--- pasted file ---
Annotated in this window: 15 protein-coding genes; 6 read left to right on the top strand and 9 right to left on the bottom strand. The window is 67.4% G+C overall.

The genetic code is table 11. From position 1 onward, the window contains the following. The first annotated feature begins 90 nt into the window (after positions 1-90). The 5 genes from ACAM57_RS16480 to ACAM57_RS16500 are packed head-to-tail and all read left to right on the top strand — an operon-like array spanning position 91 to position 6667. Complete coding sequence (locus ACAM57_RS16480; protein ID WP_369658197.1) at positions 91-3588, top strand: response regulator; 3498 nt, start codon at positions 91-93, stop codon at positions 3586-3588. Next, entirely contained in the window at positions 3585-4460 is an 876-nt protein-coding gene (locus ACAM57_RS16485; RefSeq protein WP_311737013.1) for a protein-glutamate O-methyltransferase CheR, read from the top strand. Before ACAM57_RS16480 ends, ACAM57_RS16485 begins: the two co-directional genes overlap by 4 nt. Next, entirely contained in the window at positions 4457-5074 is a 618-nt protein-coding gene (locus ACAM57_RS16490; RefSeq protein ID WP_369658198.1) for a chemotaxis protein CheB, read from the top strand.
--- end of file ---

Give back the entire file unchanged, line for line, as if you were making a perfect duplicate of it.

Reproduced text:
Annotated in this window: 15 protein-coding genes; 6 read left to right on the top strand and 9 right to left on the bottom strand. The window is 67.4% G+C overall.

The genetic code is table 11. From position 1 onward, the window contains the following. The first annotated feature begins 90 nt into the window (after positions 1-90). The 5 genes from ACAM57_RS16480 to ACAM57_RS16500 are packed head-to-tail and all read left to right on the top strand — an operon-like array spanning position 91 to position 6667. Complete coding sequence (locus ACAM57_RS16480; protein ID WP_369658197.1) at positions 91-3588, top strand: response regulator; 3498 nt, start codon at positions 91-93, stop codon at positions 3586-3588. Next, entirely contained in the window at positions 3585-4460 is an 876-nt protein-coding gene (locus ACAM57_RS16485; RefSeq protein WP_311737013.1) for a protein-glutamate O-methyltransferase CheR, read from the top strand. Before ACAM57_RS16480 ends, ACAM57_RS16485 begins: the two co-directional genes overlap by 4 nt. Next, entirely contained in the window at positions 4457-5074 is a 618-nt protein-coding gene (locus ACAM57_RS16490; RefSeq protein ID WP_369658198.1) for a chemotaxis protein CheB, read from the top strand.